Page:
Irish food producers are struggling to export their goods to the UK.
The dramatic fall in the value of the pound after the Brexit vote has decimated their profits in euros.
Difficulty with Exports
Plenty of food manufacturers and retailers in the UK may soon be having a lot of trouble with their supply chain, thanks to the dramatic tumble of the pound’s value post-Brexit vote. Some Irish producers are now having to cut their contracts thanks to the euro conversion rates.
The Mr Crumb company offers breadcrumbs and stuffing, produced in Finea. For 10 years, business head Bernard Coyle has been supplying to the UK. Since the referendum, however, he has had to start telling some of his customers that he can no longer work with them.
“My profit has been wiped out,” he says. With euros as his cost base currency, there is nothing he can do short of increasing his rates hugely. It’s tough to pass these prices on, particularly with the consumer in mind. The industry is highly competitive, and those who can do it at a lower price are more likely to get the order.
“There is no prospect of getting a price increase in the short to medium term in these markets, so we are having to bite the bullet,” he says.
Ireland has been hit particularly hard by the changing exchange rates due to the nature of their export industry. The Republic’s biggest industry is food and drink, and the UK is their biggest customer. With €11 billion of exports last year, €4.4 billion of that went to the UK. Now, a large part of that revenue may have to be cut.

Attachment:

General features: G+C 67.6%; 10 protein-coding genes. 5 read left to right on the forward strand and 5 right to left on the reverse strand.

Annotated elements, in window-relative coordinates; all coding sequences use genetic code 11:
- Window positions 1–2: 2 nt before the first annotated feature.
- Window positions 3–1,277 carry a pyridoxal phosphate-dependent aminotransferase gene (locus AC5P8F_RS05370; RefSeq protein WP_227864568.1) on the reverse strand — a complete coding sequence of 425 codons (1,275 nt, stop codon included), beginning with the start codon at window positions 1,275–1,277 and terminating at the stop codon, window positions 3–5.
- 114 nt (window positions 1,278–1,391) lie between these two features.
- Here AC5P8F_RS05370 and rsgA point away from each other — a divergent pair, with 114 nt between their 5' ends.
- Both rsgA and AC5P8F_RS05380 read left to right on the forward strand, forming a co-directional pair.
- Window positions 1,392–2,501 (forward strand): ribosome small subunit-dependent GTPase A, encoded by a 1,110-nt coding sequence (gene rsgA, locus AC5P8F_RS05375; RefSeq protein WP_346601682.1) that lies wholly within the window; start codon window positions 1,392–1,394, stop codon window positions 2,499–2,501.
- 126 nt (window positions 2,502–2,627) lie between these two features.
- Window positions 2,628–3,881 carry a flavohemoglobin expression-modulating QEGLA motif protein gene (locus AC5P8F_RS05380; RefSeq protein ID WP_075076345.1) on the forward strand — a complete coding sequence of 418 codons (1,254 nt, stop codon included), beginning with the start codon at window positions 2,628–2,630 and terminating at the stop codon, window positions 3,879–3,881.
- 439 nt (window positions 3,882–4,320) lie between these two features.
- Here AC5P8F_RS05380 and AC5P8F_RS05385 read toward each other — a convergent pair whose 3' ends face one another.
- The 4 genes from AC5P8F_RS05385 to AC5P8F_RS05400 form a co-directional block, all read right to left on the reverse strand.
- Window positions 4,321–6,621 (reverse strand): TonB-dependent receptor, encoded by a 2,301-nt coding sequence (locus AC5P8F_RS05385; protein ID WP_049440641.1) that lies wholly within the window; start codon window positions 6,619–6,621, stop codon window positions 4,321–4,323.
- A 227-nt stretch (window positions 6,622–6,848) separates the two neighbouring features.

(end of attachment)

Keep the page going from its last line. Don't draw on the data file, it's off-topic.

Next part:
Other areas of business are suffering too. “Brexit is causing us to look to invest in Europe much more quickly than we had planned so that we are not too dependent on the UK market,” says Declan O’Connor, BHSL’s managing director. His company transforms chicken droppings into fuel.
Impacts Already Felt
While this has been a period of uncertainty, it has already sounded the death knell for some. A few mushroom farms which exported their products to the UK have gone out of business in the months since the vote. But this might not be the last of the casualties, as the exchange rate continues to be volatile.
The Irish economy is heavily dependent on agriculture, and there are now predictions that it will shrink over the next 10 years compared to how things would have been with an anti-Brexit result.
There are 230,000 food jobs in Ireland, according to Food and Drink Industry Ireland. Moreover, exports have doubled since 2009. That progress is now at risk of disappearing again.
Statistics suggest that every time the pound declined 1% against the euro, Irish food and drink exports fell by 0.7% where the UK was concerned. Now it looks like “significant supply chain restructuring” could start to freeze out the Irish producers, whose prices will become too expensive for UK buyers.
The value of the euro has climbed to almost 90p in recent months. According to the FDII, the risk is that it may go above this level. If it does, it may “translate to losses of over €700m in food exports and about 7,500 Irish jobs”. It is clear that there are going to be some big changes afoot, not least for those companies whose business model is built around UK exports.
“Some will weather this, and others will face a difficult time, there is no doubt about that,” says Padraig Brennan of Bord Bia, the Irish food board.